• Some graduations allow the students or parents to create a short 3- to 5-minute slideshow showing their homeschooling journey.
  • Others accept a certain number of photos from each graduate and mix them into a single slideshow.
  • Another idea is to allow students to create a poster board display of their interests and accomplishments.
  • If any of the graduates has an interest in public speaking, he or she can be involved in the ceremony in place of traditional valedictorian and salutatorian addresses.

10. Music and Recordings

  • Do you have a recording of “Pomp and Circumstance” that you can play? (This is also known as “The Graduation March.”)
  • Do you need a pianist?
  • Would you like to include some worship music in the ceremony?
  • Are any of the graduates proficient in music, and would they like to help?
  • Do you have a sound system and technician lined up?
  • Do you have the computer system and technician set up to play the slideshow(s)?

11. Programs and Invitations

  • Will you be printing invitations for the event, providing a template for graduates to print themselves, or skipping this step entirely?
  • Both the invitations and the program will need graphics. You can search for a free, public-domain image online or create your own.
  • Put together a program that lists the highlights of your ceremony and the names of the graduates.
  • If you must have the programs and invitations printed at a store, be sure to add the estimated cost to the participation fee you charge.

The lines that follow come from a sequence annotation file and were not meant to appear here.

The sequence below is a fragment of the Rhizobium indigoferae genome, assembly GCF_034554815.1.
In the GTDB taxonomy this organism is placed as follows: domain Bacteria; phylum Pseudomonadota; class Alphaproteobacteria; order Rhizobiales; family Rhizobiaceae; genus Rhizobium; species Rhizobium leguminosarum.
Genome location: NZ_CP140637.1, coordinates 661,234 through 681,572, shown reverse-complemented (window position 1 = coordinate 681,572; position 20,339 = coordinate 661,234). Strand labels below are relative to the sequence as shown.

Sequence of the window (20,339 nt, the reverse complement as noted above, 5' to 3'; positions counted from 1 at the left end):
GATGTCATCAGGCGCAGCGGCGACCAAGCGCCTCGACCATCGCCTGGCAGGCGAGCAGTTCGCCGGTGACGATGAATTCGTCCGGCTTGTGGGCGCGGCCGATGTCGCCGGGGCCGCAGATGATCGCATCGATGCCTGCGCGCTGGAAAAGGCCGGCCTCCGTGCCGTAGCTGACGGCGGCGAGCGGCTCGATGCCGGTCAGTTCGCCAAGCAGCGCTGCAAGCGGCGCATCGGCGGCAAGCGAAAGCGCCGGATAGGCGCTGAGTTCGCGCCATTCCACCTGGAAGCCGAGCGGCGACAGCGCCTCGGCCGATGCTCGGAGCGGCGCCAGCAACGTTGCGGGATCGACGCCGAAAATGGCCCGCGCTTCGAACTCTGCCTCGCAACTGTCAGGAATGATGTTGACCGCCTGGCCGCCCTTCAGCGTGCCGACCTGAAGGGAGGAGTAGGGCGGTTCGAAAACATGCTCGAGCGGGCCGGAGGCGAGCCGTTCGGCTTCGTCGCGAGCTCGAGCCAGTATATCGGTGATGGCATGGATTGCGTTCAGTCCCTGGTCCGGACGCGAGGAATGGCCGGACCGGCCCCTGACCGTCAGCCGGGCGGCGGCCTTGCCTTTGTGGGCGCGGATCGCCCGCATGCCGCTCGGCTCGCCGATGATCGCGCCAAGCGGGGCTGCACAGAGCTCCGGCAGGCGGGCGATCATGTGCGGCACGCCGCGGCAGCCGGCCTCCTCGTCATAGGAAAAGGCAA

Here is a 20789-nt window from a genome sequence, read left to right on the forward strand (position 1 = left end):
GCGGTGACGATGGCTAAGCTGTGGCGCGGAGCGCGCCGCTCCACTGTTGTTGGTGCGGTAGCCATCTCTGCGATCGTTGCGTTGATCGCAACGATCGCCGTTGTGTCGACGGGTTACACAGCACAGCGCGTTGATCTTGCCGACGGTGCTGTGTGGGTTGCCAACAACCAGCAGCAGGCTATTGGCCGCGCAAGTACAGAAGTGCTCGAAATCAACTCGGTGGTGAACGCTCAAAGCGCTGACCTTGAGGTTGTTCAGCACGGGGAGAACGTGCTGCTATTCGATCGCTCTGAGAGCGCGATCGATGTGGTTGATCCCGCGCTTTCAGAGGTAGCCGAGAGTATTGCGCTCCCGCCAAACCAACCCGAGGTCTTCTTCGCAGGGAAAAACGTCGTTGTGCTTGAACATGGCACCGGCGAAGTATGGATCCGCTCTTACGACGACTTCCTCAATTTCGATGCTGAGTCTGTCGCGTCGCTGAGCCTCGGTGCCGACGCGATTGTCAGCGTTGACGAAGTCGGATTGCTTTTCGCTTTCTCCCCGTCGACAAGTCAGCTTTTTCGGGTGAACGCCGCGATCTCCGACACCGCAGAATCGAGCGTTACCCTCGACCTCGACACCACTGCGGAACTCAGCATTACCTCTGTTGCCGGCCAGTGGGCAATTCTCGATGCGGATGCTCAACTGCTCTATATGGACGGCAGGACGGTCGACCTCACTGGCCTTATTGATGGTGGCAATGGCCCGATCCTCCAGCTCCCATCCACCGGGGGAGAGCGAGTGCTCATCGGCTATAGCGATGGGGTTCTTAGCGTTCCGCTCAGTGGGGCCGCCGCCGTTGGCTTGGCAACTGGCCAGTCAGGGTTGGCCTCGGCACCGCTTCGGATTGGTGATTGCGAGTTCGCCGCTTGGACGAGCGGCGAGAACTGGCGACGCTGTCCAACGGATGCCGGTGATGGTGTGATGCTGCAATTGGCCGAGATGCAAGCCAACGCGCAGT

12. Communication

  • Be sure to communicate with your graduates’ families early and often.
  • Some topics to include in your communication:
    • Participation fees (if any)
    • DVD or cap/gown preorders
    • Measurements for gowns, if they are to be ordered as a group
    • Diplomas: whether they will be provided or brought that day by the family
    • Location
    • Limits on seating (if any)
    • Arrival time
    • Dress code (will they be wearing shorts under those long robes, or formal attire?)
    • Special needs (e.g., peanut or other anaphylactic allergies in the group)
    • Slideshows and/or displays: communicate parameters and limits on how many photos or how long each slideshow should be
    • Student bios, which may include interests, significant achievements, plans for the future, fond memories or well-wishes
    • Volunteers where needed

Be sure to print these templates to help you organize your event.

Finally, don’t forget to register your graduate(s) for the annual Graduating Senior Recognition at Expect to see announcements for this virtual event in April and/or May. Full details will be in the Activity Calendar and Events section of your Member Dashboard.